(The following is a spoiler-free review of Avengers: Infinity War.)
When Marvel first embarked on their universe-building cinematic journey with 2008’s Iron Man, there’s little chance they could have predicted what kind of place the world would be in 2018. Would people still care about superheroes? Hell, would people still care about movies?
The answer was a resounding “Yes.” Marvel Studios took a gamble that has paid almost unfathomable dividends over the last ten years, to the tune of $15 billion dollars over the course of 19 films. Film #19, Avengers: Infinity War smashed the box office with a $258 million domestic opening, with a $630 million worldwide take in its first weekend, a number which now sits well over $2 billion. The success of the Marvel Cinematic Universe has revolutionized the way stories are told at the movies, and many other studios have tried (and mostly failed) to hop on board and do their own connected universe to try and get a piece of the pie.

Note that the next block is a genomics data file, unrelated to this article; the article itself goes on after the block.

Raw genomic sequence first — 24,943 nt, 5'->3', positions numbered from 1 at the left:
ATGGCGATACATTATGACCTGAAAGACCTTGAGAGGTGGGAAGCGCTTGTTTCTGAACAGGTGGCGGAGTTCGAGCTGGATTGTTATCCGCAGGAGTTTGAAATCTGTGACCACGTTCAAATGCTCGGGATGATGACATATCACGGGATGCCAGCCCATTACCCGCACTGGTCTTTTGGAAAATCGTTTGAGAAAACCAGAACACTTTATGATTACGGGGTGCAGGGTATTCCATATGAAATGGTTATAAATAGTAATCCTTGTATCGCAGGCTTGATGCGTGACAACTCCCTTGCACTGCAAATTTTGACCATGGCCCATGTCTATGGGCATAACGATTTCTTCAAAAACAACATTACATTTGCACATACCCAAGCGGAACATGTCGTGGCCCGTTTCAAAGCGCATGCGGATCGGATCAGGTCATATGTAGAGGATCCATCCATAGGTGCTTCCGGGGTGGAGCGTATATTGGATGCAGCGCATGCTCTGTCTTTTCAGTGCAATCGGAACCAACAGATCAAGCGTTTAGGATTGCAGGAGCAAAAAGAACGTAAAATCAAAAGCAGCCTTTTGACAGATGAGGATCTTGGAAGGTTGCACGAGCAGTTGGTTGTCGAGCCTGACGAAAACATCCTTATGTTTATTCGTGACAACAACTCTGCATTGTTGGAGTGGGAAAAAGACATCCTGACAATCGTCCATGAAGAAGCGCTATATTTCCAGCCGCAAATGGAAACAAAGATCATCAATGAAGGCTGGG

But money doesn’t always equal quality, as anyone who has seen even one of the 27 Transformers films can attest. Sometimes we all get hyped up to see a movie, and it’s only in the following years that we realize that the blue-alien science-fiction version of Pocahontas meets Dances with Wolves maybe was just an average film at best. But sometimes…sometimes we get it right.
I’ll just get straight to it. Avengers: Infinity War is worth every cent it has taken in, and doubly worthy of every cent that will be rolling into Disney’s coffers in the future. It’s everything right with serialized storytelling, and it shows that ambition and persistence (with just the right amount of patience) can yield wondrous results.
Whether you’ve followed the universe vigorously for the past ten years or have been only a casual observer for a few of the films, there is something in Infinity War for you. If you’ve frozen every frame of every movie to search for juicy Easter-eggs, you’ll find yourself satisfied. If you fast-forwarded through most of Thor 2 like the rest of us and skipped a lot of the more mediocre films, you’ll still find yourself pleasantly surprised by what Infinity War has to offer.